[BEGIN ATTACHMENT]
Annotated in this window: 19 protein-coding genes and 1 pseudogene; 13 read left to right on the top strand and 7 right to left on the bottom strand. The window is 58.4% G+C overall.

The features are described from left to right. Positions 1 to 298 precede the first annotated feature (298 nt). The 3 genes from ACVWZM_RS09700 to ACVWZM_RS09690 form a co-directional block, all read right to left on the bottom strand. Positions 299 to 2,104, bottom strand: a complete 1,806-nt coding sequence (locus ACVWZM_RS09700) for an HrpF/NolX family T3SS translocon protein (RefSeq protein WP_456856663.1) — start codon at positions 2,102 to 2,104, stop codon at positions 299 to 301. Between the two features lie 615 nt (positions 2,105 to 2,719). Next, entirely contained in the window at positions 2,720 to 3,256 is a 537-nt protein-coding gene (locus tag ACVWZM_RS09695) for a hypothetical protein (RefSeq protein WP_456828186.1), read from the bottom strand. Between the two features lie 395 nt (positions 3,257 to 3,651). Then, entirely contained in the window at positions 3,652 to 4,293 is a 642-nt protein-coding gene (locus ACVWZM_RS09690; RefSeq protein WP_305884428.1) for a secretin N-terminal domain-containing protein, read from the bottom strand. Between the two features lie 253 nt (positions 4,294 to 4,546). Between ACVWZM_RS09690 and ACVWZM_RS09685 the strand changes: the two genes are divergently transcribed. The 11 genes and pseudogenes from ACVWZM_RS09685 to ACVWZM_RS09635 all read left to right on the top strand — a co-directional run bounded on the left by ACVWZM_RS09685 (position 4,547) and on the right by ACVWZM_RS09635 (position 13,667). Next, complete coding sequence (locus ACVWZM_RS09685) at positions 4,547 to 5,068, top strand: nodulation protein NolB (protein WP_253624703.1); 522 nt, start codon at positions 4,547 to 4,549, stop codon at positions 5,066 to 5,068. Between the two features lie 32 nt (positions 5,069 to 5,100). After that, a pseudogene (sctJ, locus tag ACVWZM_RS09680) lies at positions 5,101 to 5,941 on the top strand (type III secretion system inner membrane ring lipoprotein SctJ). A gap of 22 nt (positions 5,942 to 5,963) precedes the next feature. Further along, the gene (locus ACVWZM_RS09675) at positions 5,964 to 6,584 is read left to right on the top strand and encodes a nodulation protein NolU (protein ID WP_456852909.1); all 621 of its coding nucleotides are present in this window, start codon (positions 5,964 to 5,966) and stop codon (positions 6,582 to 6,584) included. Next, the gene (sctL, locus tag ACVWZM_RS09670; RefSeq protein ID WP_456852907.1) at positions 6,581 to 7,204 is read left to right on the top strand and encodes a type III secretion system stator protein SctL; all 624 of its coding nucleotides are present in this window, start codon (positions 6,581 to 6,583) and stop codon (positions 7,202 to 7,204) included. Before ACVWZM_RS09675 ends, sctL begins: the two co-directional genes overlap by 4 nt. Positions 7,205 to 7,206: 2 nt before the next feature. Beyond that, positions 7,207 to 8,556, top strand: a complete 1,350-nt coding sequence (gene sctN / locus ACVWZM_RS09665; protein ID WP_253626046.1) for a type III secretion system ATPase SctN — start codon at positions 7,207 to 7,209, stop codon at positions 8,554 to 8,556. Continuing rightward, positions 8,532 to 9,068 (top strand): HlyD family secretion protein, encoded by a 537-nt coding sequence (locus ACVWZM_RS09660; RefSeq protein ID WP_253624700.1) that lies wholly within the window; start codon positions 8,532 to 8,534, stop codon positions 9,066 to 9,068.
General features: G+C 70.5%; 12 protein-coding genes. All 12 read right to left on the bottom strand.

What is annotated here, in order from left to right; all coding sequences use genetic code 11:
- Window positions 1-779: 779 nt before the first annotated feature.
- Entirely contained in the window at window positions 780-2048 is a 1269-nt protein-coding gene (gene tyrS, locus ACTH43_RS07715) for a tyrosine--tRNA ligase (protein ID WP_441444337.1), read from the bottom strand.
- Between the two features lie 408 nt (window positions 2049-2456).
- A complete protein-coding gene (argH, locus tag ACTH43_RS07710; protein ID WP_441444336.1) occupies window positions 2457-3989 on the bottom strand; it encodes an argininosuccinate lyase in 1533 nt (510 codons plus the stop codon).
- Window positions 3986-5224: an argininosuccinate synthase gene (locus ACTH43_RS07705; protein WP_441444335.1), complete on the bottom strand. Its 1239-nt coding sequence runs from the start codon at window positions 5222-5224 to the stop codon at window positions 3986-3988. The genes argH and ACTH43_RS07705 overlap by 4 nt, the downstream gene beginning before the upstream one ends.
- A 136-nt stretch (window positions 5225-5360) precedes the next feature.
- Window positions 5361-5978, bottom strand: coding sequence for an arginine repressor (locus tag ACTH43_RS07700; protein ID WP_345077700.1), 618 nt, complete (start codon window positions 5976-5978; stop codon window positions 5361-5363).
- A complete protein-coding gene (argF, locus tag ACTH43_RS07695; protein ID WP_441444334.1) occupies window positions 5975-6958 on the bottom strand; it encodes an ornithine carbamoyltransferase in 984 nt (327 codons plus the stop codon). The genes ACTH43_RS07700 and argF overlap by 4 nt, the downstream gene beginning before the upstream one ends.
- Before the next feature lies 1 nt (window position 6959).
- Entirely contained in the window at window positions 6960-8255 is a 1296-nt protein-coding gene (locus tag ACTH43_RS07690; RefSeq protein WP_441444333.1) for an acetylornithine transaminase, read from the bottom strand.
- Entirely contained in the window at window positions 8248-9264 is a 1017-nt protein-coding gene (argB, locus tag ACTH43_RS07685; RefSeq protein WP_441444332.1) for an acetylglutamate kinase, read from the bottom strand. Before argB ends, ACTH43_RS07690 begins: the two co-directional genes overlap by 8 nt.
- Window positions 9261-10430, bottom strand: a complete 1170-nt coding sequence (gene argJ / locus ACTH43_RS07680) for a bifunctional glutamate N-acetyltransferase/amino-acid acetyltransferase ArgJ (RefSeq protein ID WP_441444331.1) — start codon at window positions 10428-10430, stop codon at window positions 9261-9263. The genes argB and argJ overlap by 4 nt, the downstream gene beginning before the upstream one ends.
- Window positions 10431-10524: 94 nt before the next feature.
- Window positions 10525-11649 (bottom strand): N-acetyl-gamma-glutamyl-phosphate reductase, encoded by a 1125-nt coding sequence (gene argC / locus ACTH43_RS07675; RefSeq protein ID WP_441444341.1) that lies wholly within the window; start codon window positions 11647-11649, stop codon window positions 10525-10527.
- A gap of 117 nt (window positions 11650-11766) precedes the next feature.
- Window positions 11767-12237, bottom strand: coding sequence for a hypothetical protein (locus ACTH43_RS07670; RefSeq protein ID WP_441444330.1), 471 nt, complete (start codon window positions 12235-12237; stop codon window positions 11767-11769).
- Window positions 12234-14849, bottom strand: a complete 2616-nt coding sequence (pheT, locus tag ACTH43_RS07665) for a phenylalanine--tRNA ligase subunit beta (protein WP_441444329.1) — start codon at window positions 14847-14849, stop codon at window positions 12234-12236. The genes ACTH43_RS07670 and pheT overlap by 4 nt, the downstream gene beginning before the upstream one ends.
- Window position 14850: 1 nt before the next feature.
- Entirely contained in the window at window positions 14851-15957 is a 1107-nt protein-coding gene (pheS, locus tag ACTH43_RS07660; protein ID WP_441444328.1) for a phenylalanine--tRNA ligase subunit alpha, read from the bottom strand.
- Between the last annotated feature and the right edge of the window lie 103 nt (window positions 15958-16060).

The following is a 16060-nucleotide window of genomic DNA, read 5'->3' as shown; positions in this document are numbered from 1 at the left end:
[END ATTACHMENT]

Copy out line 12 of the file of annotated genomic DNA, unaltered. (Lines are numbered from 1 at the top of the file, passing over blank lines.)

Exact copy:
- A complete protein-coding gene (argF, locus tag ACTH43_RS07695; protein ID WP_441444334.1) occupies window positions 5975-6958 on the bottom strand; it encodes an ornithine carbamoyltransferase in 984 nt (327 codons plus the stop codon). The genes ACTH43_RS07700 and argF overlap by 4 nt, the downstream gene beginning before the upstream one ends.